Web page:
Philippines: Inflation climbs back within target range in December
January 7, 2020
Consumer prices rose 0.66% over the prior month in December, up from the 0.25% month-on-month increase in November. Prices of food and non-alcoholic beverages rose sharply likely due to typhoon-related crop damages, while prices for alcoholic beverages and tobacco, and transport also ticked up in the month.
Inflation increased to 2.5% in December from 1.3% in November, returning within the lower half of the Central Bank’s target band of 2.0%–4.0%. Core inflation, which excludes volatile food and energy prices, climbed to 3.1% in December from 2.6% in November.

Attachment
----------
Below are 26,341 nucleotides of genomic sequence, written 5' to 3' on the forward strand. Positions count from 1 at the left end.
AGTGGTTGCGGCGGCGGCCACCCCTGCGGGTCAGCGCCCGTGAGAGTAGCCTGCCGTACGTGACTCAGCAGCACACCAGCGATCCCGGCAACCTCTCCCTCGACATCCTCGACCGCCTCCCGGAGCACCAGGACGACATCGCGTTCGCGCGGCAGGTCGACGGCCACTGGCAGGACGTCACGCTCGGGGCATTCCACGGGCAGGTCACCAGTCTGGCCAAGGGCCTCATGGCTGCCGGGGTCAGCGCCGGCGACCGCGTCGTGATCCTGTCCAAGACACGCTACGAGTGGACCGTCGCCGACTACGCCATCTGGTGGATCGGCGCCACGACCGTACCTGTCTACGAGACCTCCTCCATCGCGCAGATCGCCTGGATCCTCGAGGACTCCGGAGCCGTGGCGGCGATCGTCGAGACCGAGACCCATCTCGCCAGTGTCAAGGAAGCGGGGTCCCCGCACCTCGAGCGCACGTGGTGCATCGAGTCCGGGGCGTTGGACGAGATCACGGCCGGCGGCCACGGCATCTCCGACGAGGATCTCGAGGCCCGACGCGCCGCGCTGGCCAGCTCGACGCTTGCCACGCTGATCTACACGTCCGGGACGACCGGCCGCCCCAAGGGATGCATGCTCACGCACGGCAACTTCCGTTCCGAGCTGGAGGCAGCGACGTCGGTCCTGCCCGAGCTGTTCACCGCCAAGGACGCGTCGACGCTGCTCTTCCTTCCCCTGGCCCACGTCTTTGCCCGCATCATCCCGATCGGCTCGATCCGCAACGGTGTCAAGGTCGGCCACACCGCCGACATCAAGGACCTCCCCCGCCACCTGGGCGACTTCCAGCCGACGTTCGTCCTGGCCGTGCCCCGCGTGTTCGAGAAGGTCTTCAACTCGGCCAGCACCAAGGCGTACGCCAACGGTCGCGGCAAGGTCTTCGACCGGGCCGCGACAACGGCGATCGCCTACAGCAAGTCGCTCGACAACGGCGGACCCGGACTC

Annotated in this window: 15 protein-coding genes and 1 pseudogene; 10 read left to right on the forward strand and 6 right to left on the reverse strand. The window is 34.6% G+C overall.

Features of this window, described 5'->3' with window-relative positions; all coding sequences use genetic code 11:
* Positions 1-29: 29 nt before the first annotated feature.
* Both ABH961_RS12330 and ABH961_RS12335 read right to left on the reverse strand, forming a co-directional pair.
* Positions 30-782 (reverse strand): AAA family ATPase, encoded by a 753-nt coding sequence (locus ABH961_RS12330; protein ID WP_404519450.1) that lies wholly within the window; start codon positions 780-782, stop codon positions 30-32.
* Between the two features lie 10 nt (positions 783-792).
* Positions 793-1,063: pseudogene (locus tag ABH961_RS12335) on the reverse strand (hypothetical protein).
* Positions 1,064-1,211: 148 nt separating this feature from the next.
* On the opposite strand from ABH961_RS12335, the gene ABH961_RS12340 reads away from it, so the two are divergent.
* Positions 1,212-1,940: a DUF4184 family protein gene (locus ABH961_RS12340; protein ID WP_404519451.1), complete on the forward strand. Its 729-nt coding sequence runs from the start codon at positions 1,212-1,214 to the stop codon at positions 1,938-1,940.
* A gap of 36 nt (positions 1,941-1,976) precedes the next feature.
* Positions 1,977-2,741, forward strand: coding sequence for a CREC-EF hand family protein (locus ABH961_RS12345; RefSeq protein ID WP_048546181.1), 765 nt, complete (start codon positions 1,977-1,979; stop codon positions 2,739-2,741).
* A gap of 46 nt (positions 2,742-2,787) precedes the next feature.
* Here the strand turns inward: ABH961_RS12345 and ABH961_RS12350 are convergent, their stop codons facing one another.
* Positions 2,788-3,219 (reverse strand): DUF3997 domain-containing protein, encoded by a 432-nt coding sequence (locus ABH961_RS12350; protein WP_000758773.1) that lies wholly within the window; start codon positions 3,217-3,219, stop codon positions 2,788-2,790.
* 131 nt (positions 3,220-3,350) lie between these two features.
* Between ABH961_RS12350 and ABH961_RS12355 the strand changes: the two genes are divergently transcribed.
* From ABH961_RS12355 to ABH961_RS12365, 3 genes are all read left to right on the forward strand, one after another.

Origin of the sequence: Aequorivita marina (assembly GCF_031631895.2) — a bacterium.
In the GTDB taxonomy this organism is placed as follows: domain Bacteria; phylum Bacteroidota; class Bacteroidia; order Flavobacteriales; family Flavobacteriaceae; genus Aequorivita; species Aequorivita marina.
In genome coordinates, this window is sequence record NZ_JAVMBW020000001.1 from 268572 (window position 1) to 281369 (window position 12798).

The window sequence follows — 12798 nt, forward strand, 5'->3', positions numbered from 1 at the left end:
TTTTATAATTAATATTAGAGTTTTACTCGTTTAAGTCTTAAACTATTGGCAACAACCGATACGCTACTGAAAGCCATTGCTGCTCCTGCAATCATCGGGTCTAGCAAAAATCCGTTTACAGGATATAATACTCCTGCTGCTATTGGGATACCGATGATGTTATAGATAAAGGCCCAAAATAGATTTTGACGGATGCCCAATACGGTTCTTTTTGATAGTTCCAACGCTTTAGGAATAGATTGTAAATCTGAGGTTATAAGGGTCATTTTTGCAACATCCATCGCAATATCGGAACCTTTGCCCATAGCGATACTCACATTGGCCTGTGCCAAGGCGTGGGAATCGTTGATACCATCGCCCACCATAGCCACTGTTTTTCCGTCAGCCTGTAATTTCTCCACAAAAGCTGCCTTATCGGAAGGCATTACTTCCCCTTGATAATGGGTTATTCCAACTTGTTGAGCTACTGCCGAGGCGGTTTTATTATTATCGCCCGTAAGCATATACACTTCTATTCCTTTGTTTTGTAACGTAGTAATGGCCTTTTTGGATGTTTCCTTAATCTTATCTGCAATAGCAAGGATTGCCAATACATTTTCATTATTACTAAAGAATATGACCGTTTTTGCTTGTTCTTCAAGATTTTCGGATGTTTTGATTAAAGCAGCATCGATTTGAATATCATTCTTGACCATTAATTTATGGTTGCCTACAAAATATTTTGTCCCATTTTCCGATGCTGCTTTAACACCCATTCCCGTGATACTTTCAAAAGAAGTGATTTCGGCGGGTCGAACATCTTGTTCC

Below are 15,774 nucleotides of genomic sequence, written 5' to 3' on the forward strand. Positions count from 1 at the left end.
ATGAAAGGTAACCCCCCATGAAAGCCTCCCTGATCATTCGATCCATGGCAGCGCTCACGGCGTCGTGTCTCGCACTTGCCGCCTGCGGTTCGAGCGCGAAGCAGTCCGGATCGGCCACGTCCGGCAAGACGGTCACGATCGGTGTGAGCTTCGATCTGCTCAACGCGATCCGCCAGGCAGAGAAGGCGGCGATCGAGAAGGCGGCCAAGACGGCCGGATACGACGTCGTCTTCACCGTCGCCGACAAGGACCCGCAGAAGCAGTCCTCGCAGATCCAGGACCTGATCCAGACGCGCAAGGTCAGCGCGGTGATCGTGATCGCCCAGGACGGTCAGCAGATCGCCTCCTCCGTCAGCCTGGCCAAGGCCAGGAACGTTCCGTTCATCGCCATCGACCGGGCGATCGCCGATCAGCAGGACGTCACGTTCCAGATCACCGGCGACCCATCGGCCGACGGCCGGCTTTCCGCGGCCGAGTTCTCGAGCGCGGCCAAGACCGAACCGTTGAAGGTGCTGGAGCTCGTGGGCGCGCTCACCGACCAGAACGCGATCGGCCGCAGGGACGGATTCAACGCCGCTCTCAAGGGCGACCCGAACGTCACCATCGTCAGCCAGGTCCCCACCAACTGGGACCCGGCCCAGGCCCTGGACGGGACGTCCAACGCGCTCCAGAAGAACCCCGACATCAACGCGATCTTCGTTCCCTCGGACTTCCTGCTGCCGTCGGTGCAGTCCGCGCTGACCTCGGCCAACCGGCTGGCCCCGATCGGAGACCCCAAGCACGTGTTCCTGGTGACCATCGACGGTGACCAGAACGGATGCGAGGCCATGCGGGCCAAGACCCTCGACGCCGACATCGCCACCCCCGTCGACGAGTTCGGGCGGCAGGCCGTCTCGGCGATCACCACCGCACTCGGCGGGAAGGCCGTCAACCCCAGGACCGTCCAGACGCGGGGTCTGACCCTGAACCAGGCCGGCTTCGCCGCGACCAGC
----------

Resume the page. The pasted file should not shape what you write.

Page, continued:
Overall, average annual inflation clocked in at 2.5% in 2019, down notably from average inflation of 5.2% in 2018 and marking a three-year low.
Turning to 2020, inflation should continue to rise higher, boosted by stronger economic activity, the pass-through from the Bank’s monetary policy easing, and the implementation of several new excise taxes. Moreover, risks are skewed to the upside due the potential impact of heightened geopolitical tensions on crude oil prices.
Commenting on the implications for the BSP’s monetary policy agenda, Euben Paracuelles, analyst at Nomura, noted:
“We reiterate our forecast that BSP’s policy rate cut cycle is over because of rising inflation. Governor Benjamin Diokno was quoted as saying after the data release today that BSP “may” resume cutting its policy rate as early as Q1 […] However, we think this does not suggest that another rate cut is imminent and it will still likely depend on how the data will evolve, particularly on inflation.”
Author: Lindsey Ice, Economist